Atlantic Ocean – November 8, 1961

Atlantic Ocean – November 8, 1961


P2V Neptune
Quonset Air Museum

      At 8 p.m. on the night of  November 7, 1961, a U. S. Navy P2V Neptune bomber with eleven men aboard took off from the Brunswick Naval Air Station to take part in anti-submarine exercises with the air craft carrier U.S.S. Lake Champlain 100 miles off the coast of Virginia.  The aircraft carried fourteen hours worth of fuel for the long range flight. 

     At 2:40 a.m. on the morning of the 8th, the Neptune was cleared to return to Brunswick and a short time later all contact with the aircraft was lost.  A search was begun, and hours later, two bodies, two life rafts, and pieces of wreckage were recovered and brought aboard the Lake Champlain.  There were no survivors. 

     The crew were identified as:

     Pilot: Lieutenant Commander Phillip S. Callihan, 36, of Memphis, Tenn. 

     Lieutenant (j.g.) Robert J. Miller, 23, of New Hyde Park, New York.

     Lieutenant (j.g.), William G. McLane, 22, of Lake Placid, New York.

     Lieutenant (j.g.) Edmund J. McGrath, 24, of Chicago, Ill.

     AMH1 Harold G. Kirkman, 27, of Kernersville, North Carolina.

     PO 3/C Paul Harden, 23, of Philadelphia, Penn.  

     PO 1/C Gerald J. Dinan, 25, of Zanesville, Ohio. 

     PO 2/C Wayne J. Stevens, 30, of Adairsville, Georgia. 

     Airman Paul E. Lare, 26, of Convoy, Ohio.

     Po 3/C John J. Walsh, 22, of Ellsworth, Maine.

     AO 2/C Roy D. Smith, 23, of Crofton, Kentucky.

     The cause of the accident is unknown. 


     The Evening Star, (Washington, D. C.), “11 Die As Navy Plane Crashes Off Virginia”, November 9, 1961, page A-22.



Brunswick, ME. – August 4, 1945

Brunswick, Maine – August 4, 1945 


U.S. Navy F6F Hellcat
U.S. Navy photo

    On August 4, 1945, an F6F-5 Hellcat, (Bu. No. 94055), was taxiing into position in preparation for take off at the Brunswick Naval Air Station.  Unbeknownst to the pilot, some workers were in the process of digging a trench along the side of the taxi way, however no signalman had been stationed on the tarmac to give warning.  As the airplane approached, one of the workers suddenly ran into its path waving his arms for the pilot to stop.  The pilot was forced to hit the brakes hard enough to cause the aircraft to nose over causing damage to the propeller and the engine.  There were no injuries.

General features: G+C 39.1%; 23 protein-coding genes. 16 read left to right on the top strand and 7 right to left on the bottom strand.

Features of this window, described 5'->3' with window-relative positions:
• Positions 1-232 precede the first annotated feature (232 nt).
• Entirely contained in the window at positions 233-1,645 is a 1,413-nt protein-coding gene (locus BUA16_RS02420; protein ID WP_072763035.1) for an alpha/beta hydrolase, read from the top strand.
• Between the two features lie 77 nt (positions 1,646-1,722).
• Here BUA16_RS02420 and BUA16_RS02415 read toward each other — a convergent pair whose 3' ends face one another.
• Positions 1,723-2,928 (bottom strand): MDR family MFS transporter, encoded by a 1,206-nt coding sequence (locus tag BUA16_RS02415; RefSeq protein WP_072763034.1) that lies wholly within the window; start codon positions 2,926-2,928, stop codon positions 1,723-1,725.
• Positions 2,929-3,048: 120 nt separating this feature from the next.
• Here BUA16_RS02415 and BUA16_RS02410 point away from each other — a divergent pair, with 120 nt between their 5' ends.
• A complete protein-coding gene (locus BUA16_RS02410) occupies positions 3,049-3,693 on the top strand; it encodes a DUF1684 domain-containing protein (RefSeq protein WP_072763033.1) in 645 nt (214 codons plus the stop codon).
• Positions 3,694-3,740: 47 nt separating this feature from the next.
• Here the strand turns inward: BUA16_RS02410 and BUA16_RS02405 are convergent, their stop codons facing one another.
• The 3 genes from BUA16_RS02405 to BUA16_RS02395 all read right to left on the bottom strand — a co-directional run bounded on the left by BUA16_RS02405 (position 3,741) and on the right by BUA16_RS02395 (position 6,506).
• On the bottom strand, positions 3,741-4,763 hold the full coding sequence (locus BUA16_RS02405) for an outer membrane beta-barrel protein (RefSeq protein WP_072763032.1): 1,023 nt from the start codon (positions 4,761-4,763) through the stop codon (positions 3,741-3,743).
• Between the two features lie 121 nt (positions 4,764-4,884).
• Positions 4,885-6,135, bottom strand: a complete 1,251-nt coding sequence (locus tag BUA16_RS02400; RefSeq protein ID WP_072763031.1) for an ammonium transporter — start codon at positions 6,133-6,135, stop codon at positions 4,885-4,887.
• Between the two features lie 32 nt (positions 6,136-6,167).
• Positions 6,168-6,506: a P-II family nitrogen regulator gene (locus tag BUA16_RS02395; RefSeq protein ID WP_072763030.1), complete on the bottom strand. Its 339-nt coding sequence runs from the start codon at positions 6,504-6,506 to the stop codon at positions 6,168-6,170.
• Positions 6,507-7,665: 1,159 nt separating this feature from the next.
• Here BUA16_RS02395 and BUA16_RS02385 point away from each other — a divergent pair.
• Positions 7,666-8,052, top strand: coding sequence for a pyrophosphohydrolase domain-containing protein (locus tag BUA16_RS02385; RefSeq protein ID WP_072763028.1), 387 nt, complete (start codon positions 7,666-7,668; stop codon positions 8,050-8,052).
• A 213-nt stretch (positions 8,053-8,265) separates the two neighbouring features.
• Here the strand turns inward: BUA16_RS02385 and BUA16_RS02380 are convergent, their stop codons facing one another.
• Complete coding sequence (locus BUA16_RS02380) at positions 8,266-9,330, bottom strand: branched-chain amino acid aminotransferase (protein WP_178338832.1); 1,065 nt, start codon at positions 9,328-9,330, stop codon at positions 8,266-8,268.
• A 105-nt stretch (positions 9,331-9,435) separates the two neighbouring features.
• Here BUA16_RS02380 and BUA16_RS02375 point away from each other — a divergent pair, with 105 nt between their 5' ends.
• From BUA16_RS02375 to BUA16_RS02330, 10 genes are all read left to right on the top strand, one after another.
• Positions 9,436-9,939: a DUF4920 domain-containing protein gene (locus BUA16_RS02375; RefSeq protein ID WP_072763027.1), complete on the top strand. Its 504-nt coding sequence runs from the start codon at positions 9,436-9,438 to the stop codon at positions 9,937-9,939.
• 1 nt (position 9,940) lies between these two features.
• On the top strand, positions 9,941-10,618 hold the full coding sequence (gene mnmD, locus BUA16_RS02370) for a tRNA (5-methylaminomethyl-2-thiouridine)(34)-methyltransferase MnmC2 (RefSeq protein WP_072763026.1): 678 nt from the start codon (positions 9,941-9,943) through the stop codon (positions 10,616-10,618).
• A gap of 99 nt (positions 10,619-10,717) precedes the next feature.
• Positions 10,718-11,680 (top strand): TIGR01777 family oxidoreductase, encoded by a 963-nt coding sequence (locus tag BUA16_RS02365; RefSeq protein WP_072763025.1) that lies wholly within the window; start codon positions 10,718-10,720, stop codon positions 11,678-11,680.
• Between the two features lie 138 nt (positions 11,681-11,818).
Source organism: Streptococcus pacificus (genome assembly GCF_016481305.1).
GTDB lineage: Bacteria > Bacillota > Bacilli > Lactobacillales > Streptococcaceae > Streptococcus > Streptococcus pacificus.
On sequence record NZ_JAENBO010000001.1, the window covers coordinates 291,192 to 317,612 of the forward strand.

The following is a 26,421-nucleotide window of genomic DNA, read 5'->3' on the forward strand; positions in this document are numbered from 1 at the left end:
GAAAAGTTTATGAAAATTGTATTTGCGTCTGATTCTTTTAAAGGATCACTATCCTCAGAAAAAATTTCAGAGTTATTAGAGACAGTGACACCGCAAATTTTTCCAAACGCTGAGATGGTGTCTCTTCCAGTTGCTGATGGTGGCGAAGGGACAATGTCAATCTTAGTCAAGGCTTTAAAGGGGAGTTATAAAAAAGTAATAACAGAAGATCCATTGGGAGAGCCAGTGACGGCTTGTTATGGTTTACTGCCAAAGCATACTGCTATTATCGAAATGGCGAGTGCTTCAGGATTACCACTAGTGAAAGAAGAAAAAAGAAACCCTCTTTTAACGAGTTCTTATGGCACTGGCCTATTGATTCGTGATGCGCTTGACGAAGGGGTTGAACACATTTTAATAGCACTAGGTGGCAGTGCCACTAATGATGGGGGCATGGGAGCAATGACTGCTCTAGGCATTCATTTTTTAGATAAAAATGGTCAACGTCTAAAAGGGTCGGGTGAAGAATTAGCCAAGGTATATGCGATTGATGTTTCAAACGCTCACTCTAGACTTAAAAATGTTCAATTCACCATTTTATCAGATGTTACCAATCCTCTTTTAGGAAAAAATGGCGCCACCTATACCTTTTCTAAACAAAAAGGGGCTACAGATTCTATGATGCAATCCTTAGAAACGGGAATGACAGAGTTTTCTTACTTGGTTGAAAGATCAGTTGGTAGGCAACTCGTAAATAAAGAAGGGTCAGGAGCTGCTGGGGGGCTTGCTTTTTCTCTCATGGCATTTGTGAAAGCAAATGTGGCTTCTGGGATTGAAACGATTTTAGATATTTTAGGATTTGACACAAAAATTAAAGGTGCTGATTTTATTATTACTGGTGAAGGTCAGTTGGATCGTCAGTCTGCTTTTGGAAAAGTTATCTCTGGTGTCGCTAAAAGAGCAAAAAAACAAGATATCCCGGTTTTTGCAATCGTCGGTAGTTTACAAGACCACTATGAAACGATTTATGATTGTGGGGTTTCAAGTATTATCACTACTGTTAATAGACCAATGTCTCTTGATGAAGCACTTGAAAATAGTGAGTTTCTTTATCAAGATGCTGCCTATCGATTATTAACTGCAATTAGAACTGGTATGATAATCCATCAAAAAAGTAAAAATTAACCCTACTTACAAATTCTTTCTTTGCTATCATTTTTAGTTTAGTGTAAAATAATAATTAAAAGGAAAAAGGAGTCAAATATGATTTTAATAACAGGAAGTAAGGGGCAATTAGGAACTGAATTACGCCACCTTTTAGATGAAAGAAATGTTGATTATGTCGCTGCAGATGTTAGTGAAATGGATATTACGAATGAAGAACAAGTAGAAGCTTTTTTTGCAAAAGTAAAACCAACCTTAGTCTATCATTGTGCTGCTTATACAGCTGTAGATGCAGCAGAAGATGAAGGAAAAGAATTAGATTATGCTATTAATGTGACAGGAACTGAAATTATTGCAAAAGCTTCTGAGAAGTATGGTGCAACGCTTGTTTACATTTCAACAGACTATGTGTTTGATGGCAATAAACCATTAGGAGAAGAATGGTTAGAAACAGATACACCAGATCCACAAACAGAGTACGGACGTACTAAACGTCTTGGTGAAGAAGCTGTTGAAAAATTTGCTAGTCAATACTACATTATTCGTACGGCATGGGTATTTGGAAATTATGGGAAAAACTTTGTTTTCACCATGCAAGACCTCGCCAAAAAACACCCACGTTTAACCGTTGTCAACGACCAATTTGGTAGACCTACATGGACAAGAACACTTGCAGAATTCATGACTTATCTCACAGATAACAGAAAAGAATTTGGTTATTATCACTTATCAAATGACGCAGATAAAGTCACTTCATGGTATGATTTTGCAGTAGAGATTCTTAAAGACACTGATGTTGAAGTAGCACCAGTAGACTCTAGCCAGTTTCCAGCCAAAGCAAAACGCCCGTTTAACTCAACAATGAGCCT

U. S. Navy crash report dated August 4, 1945

Brunswick Naval Air Station – April 14, 1952

Brunswick Naval Air Station – April 14, 1952

Brunswick, Maine


P2V Neptune U.S. Air Force Photo

P2V Neptune
U.S. Air Force Photo

     On April 14, 1952, a U.S. Navy, twin-engine, P2V Neptune, (Bu. No. 124255), took off from Brunswick Naval Air Station with a crew of ten men aboard.  Shortly after take off one engine failed, and the pilot made an attempt to return to the base.  Heavy fog shrouded the area, and the aircraft missed its first approach and circled around for a second try.  As the pilot was making his second approach the other engine began running erratically and the Neptune crashed into some trees near the end of the runway.   Five men in the tail section were killed when it ripped away during the crash.  The seriously injured co-pilot was trapped in his seat as the plane caught fire, and was rescued by the pilot, who received burns to his arms and face.  Three others escaped. 

     The dead were identified as:

     AO1 Walter N. Polen, Jr., 26, of Alden, New York.  He’s buried in Lancaster Rural Cemetery in Lancaster, Penn.  (See, Memorial #20695271.)

     ALC Sherman L. Moore, Jr., 36, of Oakland, California.  He’s buried in Santa Rose Odd Fellows Cemetery in Santa Rosa, California.  (See, Memorial #75725570.)

     AL3 Oscar Krampf, 25, of New York.  He’s buried in Greenwich Cemetery in Greenwich, New York.  He died 12 days shy of his 26th birthday.  (See, Memorial #50634823.)

     AOAN George W. Thompson, Jr., 26, of Stevenson, Alabama.  He’s buried in Price Cemetery in Hollywood, Alabama. (See, Memorial #24417218.)

     AO3 Robert L. Schafer of Berlin Center, Ohio.  (No further info.)

     The co-pilot, Lt. Jg. Frederick C. Sachse, Jr., 39, of Ann Arbor, Michigan, died of his injuries eleven days later on April 25, 1952.  He’s buried in Arlington National Cemetery. (See, Memorial#91460650.)        

     Those who survived were identified as:

     (Pilot) Lt. Jg. Thomas N. Pole of Hackettstown, New Jersey.

     (Navigator) Lt. Jg. Edward G. Buck of Miskogee, Oklahoma.

     ADC Raymond R. Fussell of Auburn, Maine, and Pineapple, Alabama.

     AT3 Jacob G. Karl of New Brunswick, New Jersey.  

     The Brunswick Naval Air Station was in operation from 1943 to 1946, and from 1951 to 2010.


     New York Times, “5 In Navy Plane Die In Crash In Maine”, April 15, 1952

     (Utah) The Deseret News, “Navy Pilot Hero Of Plane Crash At Maine Base”, April 15, 1952

     VPNAVY – VP-11 Mishaps Summary Page,

     Wikipedia – Brunswick Naval Air Station

Return to Top ▲Return to Top ▲